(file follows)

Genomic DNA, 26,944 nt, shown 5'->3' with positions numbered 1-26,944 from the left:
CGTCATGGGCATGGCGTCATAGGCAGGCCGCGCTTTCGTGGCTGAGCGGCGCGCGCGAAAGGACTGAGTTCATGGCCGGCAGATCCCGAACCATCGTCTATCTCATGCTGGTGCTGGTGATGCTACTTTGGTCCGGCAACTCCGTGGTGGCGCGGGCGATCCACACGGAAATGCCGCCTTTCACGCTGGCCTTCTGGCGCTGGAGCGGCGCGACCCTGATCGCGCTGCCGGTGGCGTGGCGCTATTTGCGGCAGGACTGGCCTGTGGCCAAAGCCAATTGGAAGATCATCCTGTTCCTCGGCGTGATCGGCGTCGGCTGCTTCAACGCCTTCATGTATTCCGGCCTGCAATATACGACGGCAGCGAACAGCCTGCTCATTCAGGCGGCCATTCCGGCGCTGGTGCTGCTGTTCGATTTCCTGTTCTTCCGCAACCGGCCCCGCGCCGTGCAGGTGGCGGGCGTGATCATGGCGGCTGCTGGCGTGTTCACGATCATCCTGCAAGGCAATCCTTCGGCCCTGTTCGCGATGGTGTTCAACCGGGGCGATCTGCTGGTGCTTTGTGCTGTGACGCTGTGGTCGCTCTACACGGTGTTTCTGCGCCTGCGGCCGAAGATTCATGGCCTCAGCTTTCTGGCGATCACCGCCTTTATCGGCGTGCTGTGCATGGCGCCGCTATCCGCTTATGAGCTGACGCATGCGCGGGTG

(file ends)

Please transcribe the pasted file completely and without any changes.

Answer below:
Genomic DNA, 26,944 nt, shown 5'->3' with positions numbered 1-26,944 from the left:
CGTCATGGGCATGGCGTCATAGGCAGGCCGCGCTTTCGTGGCTGAGCGGCGCGCGCGAAAGGACTGAGTTCATGGCCGGCAGATCCCGAACCATCGTCTATCTCATGCTGGTGCTGGTGATGCTACTTTGGTCCGGCAACTCCGTGGTGGCGCGGGCGATCCACACGGAAATGCCGCCTTTCACGCTGGCCTTCTGGCGCTGGAGCGGCGCGACCCTGATCGCGCTGCCGGTGGCGTGGCGCTATTTGCGGCAGGACTGGCCTGTGGCCAAAGCCAATTGGAAGATCATCCTGTTCCTCGGCGTGATCGGCGTCGGCTGCTTCAACGCCTTCATGTATTCCGGCCTGCAATATACGACGGCAGCGAACAGCCTGCTCATTCAGGCGGCCATTCCGGCGCTGGTGCTGCTGTTCGATTTCCTGTTCTTCCGCAACCGGCCCCGCGCCGTGCAGGTGGCGGGCGTGATCATGGCGGCTGCTGGCGTGTTCACGATCATCCTGCAAGGCAATCCTTCGGCCCTGTTCGCGATGGTGTTCAACCGGGGCGATCTGCTGGTGCTTTGTGCTGTGACGCTGTGGTCGCTCTACACGGTGTTTCTGCGCCTGCGGCCGAAGATTCATGGCCTCAGCTTTCTGGCGATCACCGCCTTTATCGGCGTGCTGTGCATGGCGCCGCTATCCGCTTATGAGCTGACGCATGCGCGGGTG